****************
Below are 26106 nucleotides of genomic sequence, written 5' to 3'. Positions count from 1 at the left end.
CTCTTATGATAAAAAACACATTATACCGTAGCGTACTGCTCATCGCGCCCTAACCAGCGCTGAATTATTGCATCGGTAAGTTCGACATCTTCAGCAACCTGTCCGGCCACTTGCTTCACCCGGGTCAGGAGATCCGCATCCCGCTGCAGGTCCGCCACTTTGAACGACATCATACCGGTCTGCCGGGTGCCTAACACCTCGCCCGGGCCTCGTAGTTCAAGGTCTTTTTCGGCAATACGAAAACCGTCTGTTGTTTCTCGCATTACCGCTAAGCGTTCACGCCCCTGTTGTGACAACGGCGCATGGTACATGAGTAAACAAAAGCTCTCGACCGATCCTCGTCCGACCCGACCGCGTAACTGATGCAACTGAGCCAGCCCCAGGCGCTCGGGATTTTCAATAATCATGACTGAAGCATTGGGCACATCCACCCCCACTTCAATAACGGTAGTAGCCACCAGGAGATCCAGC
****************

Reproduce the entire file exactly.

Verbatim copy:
Below are 26106 nucleotides of genomic sequence, written 5' to 3'. Positions count from 1 at the left end.
CTCTTATGATAAAAAACACATTATACCGTAGCGTACTGCTCATCGCGCCCTAACCAGCGCTGAATTATTGCATCGGTAAGTTCGACATCTTCAGCAACCTGTCCGGCCACTTGCTTCACCCGGGTCAGGAGATCCGCATCCCGCTGCAGGTCCGCCACTTTGAACGACATCATACCGGTCTGCCGGGTGCCTAACACCTCGCCCGGGCCTCGTAGTTCAAGGTCTTTTTCGGCAATACGAAAACCGTCTGTTGTTTCTCGCATTACCGCTAAGCGTTCACGCCCCTGTTGTGACAACGGCGCATGGTACATGAGTAAACAAAAGCTCTCGACCGATCCTCGTCCGACCCGACCGCGTAACTGATGCAACTGAGCCAGCCCCAGGCGCTCGGGATTTTCAATAATCATGACTGAAGCATTGGGCACATCCACCCCCACTTCAATAACGGTAGTAGCCACCAGGAGATCCAGC